Touched by a very public tragedy, musician Rob Quillen comes to Cloud County, Tennessee, in search of a song that might ease his aching heart. All he knows of the mysterious and reclusive Tufa is what he has read on the internet: they are an enigmatic clan of swarthy, black-haired mountain people whose historical roots are lost in myth and controversy. Some people say that when the first white settlers came to the Appalachians centuries ago, they found the Tufa already there. Others hint that Tufa blood brings special gifts.

Rob finds both music and mystery in the mountains. Close-lipped locals guard their secrets, even as Rob gets caught up in a subtle power struggle he can’t begin to comprehend. A vacationing wife goes missing, raising suspicions of foul play, and a strange feral girl runs wild in the woods, howling in the night like a lost spirit.

Change is coming to Cloud County, and only the night wind knows what part Rob will play when the last leaf falls from the Widow’s Tree…and a timeless curse must be broken at last.

“This beautifully handled drama of Appalachian music and magic once again comes complete with fascinating characters, a persuasive setting and intriguing complications. Bledsoe’s on a roll.”—Kirkus Reviews (starred review) on Wisp of a Thing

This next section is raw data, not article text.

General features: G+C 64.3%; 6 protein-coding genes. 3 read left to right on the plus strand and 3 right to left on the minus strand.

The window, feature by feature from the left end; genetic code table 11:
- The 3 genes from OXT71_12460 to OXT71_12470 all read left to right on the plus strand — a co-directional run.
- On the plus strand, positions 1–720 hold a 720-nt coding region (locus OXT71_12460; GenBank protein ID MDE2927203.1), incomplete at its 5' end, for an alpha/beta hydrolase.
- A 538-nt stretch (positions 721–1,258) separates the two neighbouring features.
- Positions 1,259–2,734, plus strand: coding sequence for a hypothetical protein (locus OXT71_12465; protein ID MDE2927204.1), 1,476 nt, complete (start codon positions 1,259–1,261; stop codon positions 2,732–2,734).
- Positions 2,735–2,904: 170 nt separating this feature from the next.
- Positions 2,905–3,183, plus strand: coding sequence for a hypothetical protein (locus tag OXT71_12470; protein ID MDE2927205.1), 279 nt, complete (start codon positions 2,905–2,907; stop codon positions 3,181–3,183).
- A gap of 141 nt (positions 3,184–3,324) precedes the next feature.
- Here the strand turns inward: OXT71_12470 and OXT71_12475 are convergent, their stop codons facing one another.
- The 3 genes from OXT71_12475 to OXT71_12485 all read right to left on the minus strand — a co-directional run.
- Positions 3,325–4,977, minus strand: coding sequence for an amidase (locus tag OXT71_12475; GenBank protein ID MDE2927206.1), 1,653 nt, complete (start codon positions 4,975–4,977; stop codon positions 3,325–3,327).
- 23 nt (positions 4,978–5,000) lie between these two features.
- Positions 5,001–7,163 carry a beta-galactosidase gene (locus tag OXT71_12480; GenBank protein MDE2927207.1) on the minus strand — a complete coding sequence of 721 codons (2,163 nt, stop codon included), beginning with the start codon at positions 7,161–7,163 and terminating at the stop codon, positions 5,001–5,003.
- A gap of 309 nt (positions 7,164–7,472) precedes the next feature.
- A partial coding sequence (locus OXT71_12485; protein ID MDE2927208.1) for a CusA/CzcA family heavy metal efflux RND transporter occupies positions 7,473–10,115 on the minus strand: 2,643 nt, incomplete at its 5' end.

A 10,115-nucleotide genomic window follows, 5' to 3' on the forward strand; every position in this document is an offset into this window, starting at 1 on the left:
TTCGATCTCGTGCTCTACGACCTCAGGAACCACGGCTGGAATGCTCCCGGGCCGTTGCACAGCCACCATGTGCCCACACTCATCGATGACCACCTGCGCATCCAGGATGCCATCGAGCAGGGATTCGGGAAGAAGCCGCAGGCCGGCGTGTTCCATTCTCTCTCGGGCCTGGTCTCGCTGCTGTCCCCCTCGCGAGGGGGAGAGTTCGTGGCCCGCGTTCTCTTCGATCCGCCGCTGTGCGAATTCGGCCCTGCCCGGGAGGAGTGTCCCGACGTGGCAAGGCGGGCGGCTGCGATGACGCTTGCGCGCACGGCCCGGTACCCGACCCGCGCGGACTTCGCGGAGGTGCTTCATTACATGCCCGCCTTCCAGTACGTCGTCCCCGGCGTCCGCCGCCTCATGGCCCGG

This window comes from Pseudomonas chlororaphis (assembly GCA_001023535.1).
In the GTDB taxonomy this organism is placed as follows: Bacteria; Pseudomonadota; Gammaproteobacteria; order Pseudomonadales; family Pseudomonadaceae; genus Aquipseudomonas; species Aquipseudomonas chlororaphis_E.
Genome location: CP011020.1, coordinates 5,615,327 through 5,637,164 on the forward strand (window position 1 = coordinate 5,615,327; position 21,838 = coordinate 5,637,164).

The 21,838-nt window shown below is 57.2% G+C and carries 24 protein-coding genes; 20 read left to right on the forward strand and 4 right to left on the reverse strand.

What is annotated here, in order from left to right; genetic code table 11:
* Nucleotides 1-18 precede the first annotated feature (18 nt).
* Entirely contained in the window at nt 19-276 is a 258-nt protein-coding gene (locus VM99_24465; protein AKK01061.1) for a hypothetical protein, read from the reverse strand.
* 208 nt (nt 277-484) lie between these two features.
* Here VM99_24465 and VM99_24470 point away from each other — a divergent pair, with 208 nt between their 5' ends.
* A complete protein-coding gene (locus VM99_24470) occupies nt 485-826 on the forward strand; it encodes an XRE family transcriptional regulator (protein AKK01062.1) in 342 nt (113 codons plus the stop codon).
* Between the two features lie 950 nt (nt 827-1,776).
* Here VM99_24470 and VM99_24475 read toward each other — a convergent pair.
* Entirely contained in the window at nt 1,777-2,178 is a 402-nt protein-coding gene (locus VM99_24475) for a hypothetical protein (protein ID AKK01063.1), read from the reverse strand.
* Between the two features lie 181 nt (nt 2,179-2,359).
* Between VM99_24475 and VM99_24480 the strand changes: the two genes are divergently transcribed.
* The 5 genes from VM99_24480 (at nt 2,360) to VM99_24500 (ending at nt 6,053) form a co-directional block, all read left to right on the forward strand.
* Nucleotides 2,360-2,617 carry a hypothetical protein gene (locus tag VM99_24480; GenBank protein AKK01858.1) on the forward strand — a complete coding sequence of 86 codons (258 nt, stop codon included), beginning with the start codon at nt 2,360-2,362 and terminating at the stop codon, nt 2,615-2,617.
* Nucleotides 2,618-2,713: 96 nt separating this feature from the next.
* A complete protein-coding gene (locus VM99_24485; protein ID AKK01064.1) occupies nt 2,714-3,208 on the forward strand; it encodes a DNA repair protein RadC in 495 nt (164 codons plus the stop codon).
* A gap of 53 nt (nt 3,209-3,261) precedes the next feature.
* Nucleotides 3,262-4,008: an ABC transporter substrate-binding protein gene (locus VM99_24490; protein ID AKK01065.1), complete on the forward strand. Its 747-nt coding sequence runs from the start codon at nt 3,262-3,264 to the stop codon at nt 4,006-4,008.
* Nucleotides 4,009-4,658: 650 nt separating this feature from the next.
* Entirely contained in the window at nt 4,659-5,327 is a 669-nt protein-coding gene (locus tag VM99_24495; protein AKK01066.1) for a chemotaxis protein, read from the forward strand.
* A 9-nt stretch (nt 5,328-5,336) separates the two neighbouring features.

(Legends of the Duskwalker #1) by Jay Posey (Angry Robot Hardcover 07/30/2013) – A post-apoclyptic debut from the fine folks at Angry Robot. Eye catching cover on this one.

The world has collapsed, and there are no heroes any more.
But when a lone gunman reluctantly accepts the mantel of protector to a young boy and his dying mother against the forces that pursue them, a hero may yet arise.

File Under: Science Fiction [Three For All | Apocalyptic Wasteland | A Journey Home | Fear the Weir]

Requiem (The Psalms of Isaak [Volume 4 of 5]) by Ken Scholes (Tor Hardcover 06/18/2013) – The fourth installment of Scholes fantasy series hits shelves. I have the first installment on my kindle and have had this series on the back burner to read for a while since reading the short story, Of Metal Men and Scarlet Thread and Dancing with the Sunrise, which is (I think) a precursor to this series.